“Teacher, rebuke your disciples! What they’re saying is blasphemy! You’re not Messiah, stop them for their own sake!”
What does Jesus say in response? See Him, seated on a donkey, yelling back over the crowd’s praise, “I tell you, if these were silent, the very stones would cry out.”
You can hear His subtext just as loudly: “Their voices could cease, and you could find comfort in their quiet, but creation itself would rise up in this moment and praise God at my entry into Jerusalem. I will not rebuke them, I am their King—and I’m coming for you.”
Make no mistake: this is not a quiet, keep-it-cool, disappear-in-the-crowd Jesus. By this entrance into town, Jesus is making Himself known. He’s pinging the radar in heavy waves, rattling the bunkers of the religious leaders. He’s going to spend the next few days turning up the heat on them, and it’s gonna get unbearably hot in the kitchen.
So much so that coming into town and declaring His Kingship is the first in a series of intentional provocations that, for any sober minded Jew of that day meant that Jesus would either overthrow Rome and the religious leaders, or He would be killed as the threat that He is.
He’s the Bread of Life, born in the House of Bread. Jesus is the promised Davidic King, Messiah, entering Jerusalem on a donkey. Righteous, victorious and humble.
Look again at the Pharisees in the crowd standing tall, clumped together, eyeing the scene, jostled and bumped by the mass of humanity—their guts in knots of rage, anxiety, disdain and fear. They’re listening to the people, and then one says to another, “You see that you gain nothing [by telling Him what to do], the whole world has gone after Him.”
Jesus enters town and goes right to the temple, to His Father’s house. When He hits the gates of Jerusalem, the crowds don’t just disperse, they want to see where He’s going. He enters town amidst praise and shouts and singing and makes a statement by heading right into the temple. But it’s late in the day, this is just a scouting trip. His point made, He leaves town with the disciples and makes the journey east to Bethany, where Mary, Martha and Lazarus live.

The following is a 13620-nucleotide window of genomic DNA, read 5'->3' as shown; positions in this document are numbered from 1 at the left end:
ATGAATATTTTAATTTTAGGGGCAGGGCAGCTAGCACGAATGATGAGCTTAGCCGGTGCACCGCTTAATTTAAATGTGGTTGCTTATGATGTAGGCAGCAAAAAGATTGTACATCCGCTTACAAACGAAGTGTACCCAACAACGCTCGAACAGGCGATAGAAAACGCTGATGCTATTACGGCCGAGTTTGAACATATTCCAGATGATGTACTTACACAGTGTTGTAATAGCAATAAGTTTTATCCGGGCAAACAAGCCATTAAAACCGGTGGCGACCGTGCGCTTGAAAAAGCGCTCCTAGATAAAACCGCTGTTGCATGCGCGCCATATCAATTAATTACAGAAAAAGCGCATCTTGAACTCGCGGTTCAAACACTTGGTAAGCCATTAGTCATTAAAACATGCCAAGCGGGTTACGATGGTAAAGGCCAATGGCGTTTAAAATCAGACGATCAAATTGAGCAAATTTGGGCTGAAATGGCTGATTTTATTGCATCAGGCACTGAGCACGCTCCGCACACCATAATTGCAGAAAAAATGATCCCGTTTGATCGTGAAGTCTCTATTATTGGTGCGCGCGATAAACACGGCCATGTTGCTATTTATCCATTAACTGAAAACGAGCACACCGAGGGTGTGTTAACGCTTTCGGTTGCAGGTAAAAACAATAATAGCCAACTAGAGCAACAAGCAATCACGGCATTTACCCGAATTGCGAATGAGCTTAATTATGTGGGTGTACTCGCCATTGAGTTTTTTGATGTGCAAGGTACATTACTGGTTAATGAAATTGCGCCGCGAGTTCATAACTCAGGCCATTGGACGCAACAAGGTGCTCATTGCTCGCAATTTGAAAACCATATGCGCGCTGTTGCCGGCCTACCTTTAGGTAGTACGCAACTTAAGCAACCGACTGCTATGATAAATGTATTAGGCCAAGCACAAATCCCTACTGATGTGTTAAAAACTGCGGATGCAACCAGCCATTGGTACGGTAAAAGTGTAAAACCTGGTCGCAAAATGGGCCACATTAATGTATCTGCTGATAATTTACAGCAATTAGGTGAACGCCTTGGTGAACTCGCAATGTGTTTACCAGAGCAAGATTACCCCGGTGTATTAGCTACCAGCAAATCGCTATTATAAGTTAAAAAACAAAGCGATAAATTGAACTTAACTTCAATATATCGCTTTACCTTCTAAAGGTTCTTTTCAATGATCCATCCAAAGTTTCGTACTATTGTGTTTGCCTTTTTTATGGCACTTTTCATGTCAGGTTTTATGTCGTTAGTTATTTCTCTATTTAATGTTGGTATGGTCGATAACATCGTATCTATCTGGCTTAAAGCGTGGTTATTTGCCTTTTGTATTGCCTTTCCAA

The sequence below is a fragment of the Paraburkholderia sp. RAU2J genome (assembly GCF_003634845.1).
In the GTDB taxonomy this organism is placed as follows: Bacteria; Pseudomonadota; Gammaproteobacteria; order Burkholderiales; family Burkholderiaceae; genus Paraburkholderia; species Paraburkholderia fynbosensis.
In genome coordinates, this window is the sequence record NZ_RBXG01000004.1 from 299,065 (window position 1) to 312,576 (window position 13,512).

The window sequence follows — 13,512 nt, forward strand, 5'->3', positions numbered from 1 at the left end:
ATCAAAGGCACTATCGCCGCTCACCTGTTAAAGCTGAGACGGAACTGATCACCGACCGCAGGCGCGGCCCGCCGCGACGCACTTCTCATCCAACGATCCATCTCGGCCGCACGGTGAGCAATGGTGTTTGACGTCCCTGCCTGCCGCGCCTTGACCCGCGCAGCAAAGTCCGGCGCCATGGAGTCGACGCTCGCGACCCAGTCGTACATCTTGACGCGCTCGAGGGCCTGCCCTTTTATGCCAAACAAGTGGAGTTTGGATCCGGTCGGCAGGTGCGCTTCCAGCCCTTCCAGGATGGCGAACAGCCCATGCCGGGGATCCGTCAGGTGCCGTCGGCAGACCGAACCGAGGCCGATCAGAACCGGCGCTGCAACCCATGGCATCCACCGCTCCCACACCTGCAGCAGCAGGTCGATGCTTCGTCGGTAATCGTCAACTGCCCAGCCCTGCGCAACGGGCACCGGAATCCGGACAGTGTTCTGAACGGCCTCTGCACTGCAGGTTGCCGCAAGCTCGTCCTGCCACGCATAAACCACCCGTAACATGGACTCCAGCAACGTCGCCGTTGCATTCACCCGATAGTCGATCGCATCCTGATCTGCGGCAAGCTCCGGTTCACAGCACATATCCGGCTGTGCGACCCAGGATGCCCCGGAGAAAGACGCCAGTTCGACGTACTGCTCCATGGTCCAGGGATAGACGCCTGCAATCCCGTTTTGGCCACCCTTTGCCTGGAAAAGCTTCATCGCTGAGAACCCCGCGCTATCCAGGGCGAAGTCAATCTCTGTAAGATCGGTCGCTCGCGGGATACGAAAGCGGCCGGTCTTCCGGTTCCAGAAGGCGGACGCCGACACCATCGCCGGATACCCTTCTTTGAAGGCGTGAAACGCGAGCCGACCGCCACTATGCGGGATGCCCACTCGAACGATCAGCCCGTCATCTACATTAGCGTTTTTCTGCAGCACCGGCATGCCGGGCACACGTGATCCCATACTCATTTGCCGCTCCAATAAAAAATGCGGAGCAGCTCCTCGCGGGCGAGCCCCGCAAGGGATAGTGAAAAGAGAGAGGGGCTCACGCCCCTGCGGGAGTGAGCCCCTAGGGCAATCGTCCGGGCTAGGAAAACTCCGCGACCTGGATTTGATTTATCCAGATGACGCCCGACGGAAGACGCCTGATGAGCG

Can you imagine the buzz in town that night?
“What a day! Did you see Him?”
“On a donkey, just like it said!”
“Did He really raise the dead?”
“What is going to happen?”
“I can’t believe it. He’s here! Oh, did you see Him in the Temple!”
400 years of longing, expectation and deafening silence just erupted in songs and shouts of joy. A people who felt forgotten have seen their King. It’s no ordinary Passover in Jerusalem, and if the crowds are feeling that, so are the ones in power.
There is a subtext, a confrontation playing underneath, within and above every second of the week. God and Satan at war for the souls of men. Jesus is carrying out the mission given to Him by the Father, but not without opposition, pressure and attack at every turn.
This week cannot be seen outside of that wider lens. Jesus has entered from the cosmic realm into our human reality and is going to push against every reality until we are freed from blindness and death, brought home as the children of God.
As we enter this week, try and really see Him with your mind’s eye.
See His entry into Jerusalem and hear the joy of the crowd at His coming.
See Him praised on Sunday like a king, and on Thursday arrested like a common thief.
Feel His righteous anger at His Father’s house being misused by those in power.
Feel empathy for the fitful moments in bed those nights before as sleep stole His worries.
Recognize His courage and feel His loss as He chooses each word and provokes His own death at the hands of His enemies—all to further God’s rescue plan.
This week, enter into Christ’s suffering by engaging the story in the hours. Enter into His grief, which might make you reach for Sunday—for resurrection—but that is days and a lifetime away.
It’s Sunday, and the King has come to town.